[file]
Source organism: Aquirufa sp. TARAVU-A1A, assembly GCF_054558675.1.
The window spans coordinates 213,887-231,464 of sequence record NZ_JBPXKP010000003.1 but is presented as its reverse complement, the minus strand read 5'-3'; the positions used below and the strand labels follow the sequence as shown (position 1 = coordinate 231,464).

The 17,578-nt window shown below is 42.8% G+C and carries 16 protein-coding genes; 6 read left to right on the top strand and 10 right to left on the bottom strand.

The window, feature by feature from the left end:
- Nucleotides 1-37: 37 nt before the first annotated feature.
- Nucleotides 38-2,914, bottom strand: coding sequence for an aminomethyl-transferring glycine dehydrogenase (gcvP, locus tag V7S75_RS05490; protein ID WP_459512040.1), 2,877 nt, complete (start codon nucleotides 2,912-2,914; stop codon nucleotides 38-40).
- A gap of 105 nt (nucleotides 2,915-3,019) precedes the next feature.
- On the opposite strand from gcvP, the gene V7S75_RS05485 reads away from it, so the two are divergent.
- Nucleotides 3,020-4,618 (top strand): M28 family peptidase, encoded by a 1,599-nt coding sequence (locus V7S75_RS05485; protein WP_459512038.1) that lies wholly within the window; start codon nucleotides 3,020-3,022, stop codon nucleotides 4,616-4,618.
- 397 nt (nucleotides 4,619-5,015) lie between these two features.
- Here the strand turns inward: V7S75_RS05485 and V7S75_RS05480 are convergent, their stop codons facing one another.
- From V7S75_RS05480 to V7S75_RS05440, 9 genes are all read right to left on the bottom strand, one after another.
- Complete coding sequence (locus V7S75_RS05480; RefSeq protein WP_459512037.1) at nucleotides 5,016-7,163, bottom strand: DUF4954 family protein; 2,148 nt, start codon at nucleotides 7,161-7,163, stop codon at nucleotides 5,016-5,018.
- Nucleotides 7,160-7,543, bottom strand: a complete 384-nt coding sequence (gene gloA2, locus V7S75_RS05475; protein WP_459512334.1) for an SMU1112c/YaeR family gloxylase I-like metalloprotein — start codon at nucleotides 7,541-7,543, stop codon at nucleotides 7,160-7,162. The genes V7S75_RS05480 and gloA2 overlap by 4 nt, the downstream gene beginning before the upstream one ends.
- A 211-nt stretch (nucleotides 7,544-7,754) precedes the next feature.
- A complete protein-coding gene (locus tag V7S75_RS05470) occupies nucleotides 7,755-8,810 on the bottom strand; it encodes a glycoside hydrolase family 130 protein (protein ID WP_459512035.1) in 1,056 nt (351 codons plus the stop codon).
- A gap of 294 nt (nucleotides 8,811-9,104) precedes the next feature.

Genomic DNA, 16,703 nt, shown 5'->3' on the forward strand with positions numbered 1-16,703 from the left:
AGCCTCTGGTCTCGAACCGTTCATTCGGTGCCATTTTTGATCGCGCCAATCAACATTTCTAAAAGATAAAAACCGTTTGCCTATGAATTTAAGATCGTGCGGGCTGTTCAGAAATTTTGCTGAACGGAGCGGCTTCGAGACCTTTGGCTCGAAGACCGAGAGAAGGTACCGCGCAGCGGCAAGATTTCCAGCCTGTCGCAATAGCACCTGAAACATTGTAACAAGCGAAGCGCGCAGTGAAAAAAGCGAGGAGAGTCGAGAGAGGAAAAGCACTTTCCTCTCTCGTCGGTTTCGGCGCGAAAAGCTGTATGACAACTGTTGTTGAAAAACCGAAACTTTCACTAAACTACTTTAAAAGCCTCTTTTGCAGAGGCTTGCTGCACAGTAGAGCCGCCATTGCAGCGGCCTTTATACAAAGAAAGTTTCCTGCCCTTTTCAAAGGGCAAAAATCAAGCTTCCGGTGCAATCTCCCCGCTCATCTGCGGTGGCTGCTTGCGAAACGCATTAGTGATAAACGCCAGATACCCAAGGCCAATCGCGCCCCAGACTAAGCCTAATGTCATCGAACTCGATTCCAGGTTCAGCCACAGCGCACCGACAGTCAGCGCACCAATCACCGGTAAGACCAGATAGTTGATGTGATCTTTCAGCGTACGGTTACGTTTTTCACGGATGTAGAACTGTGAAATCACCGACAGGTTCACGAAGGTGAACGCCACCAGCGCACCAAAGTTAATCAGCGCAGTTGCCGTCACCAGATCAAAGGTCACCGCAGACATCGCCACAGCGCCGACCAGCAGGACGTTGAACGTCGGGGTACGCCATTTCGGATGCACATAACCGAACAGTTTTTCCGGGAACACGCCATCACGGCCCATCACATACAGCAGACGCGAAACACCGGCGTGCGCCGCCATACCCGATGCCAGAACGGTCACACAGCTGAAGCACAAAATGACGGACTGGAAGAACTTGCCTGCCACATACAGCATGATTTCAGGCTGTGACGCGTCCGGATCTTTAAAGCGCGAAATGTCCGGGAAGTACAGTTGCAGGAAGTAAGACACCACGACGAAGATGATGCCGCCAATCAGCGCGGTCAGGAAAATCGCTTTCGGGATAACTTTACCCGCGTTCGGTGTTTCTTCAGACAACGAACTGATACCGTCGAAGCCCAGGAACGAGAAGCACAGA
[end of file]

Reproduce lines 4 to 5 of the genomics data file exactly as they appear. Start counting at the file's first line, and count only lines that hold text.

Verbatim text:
The window, feature by feature from the left end:
- Nucleotides 1-37: 37 nt before the first annotated feature.